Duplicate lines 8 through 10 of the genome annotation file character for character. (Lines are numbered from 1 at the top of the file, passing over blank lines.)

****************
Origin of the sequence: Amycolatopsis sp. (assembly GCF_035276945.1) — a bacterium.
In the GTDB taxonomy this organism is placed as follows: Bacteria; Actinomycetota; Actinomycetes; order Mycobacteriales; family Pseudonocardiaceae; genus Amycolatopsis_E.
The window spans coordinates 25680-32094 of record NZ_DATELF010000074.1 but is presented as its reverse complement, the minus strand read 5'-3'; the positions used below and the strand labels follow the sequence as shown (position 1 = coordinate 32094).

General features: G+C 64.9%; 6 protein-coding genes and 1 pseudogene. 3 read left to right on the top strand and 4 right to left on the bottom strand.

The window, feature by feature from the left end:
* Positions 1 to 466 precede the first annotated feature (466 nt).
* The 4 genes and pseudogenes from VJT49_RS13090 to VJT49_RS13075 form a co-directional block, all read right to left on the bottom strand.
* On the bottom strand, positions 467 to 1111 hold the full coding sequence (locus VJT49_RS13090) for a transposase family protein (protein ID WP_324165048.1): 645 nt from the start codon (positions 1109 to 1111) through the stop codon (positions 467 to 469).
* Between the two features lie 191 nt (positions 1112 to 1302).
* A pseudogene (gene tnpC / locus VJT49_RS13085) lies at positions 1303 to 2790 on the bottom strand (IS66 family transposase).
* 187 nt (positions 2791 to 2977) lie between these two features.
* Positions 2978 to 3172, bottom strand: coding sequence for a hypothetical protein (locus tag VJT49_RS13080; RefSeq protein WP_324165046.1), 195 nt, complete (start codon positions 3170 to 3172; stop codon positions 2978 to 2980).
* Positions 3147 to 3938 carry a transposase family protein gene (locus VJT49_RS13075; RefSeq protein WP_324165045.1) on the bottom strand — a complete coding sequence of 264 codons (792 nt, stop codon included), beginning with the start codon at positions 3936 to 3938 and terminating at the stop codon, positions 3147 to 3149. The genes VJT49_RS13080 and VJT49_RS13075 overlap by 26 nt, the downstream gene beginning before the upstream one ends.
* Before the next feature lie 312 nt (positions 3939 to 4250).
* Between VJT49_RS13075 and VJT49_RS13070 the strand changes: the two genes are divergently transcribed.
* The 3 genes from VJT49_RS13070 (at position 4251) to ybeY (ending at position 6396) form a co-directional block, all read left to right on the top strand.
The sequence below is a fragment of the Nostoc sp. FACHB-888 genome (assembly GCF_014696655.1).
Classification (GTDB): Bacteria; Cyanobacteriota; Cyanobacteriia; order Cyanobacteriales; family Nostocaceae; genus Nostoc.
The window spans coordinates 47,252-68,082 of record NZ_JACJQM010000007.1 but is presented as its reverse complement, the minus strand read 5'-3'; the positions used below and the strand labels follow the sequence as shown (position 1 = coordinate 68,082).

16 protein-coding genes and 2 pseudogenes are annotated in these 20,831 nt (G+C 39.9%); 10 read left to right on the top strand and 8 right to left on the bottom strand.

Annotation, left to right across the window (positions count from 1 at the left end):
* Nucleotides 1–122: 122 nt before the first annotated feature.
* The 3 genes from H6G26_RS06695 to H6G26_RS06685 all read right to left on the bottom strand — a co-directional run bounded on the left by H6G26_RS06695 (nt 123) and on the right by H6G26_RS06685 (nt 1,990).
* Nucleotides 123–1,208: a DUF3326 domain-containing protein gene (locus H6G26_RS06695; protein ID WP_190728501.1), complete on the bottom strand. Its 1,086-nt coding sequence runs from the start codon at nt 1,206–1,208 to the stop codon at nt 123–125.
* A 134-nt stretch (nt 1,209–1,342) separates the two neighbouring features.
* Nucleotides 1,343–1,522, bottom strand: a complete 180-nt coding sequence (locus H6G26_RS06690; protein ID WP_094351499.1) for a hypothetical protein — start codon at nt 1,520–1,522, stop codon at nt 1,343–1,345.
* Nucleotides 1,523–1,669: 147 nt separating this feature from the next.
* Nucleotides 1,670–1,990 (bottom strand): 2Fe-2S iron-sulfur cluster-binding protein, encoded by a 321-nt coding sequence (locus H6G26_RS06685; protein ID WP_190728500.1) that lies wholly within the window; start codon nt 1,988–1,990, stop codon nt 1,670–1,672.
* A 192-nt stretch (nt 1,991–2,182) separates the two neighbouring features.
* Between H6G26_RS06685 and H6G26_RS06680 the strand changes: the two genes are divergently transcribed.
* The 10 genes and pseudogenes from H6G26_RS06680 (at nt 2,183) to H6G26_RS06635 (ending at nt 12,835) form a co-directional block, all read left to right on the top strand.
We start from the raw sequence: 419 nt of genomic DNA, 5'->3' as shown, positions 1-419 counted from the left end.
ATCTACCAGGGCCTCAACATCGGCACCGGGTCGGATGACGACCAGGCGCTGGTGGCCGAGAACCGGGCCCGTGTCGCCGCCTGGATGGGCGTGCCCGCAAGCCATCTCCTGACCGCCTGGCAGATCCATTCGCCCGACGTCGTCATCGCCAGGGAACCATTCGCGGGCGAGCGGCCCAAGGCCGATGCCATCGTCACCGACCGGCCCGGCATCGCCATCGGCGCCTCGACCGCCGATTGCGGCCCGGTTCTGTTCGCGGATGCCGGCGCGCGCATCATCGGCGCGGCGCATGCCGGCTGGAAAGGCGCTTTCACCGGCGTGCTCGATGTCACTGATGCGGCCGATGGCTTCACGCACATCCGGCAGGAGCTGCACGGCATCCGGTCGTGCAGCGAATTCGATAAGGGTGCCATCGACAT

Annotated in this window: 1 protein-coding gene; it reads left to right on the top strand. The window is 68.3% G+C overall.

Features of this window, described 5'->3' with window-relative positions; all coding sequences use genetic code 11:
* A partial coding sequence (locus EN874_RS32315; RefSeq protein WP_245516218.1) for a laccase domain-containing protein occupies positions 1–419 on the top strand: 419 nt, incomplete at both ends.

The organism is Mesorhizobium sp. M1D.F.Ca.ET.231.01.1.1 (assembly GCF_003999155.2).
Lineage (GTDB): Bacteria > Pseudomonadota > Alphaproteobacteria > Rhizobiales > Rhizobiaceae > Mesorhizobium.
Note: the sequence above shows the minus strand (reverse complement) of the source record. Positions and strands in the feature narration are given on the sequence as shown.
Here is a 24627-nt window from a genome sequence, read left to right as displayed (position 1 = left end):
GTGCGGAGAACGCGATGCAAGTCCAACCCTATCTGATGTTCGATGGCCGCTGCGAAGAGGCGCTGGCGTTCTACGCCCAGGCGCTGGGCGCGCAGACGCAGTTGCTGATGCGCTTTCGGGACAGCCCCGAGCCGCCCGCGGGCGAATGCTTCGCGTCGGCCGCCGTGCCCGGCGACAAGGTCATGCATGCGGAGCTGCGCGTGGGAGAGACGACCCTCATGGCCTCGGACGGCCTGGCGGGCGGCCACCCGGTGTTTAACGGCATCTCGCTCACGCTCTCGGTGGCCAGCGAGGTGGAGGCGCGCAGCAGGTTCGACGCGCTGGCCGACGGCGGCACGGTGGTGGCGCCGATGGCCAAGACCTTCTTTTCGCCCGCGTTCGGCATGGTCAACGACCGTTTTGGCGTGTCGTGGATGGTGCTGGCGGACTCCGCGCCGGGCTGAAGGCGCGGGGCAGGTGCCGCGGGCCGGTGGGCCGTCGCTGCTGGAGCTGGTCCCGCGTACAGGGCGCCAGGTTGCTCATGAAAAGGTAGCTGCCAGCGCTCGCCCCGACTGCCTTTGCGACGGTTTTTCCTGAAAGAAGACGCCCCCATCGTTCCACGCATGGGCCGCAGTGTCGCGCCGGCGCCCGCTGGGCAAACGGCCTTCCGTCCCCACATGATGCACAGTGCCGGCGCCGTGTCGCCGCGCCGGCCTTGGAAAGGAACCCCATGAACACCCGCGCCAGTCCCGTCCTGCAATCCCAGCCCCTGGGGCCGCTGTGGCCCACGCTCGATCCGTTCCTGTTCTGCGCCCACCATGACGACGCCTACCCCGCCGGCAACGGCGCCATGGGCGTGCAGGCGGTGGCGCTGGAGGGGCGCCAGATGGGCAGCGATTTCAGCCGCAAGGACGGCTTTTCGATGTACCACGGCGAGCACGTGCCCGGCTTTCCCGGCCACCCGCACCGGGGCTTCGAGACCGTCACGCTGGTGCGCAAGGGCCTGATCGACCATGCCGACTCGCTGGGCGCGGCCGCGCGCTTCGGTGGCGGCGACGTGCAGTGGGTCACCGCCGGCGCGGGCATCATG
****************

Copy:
* On the bottom strand, positions 467 to 1111 hold the full coding sequence (locus VJT49_RS13090) for a transposase family protein (protein ID WP_324165048.1): 645 nt from the start codon (positions 1109 to 1111) through the stop codon (positions 467 to 469).
* Between the two features lie 191 nt (positions 1112 to 1302).
* A pseudogene (gene tnpC / locus VJT49_RS13085) lies at positions 1303 to 2790 on the bottom strand (IS66 family transposase).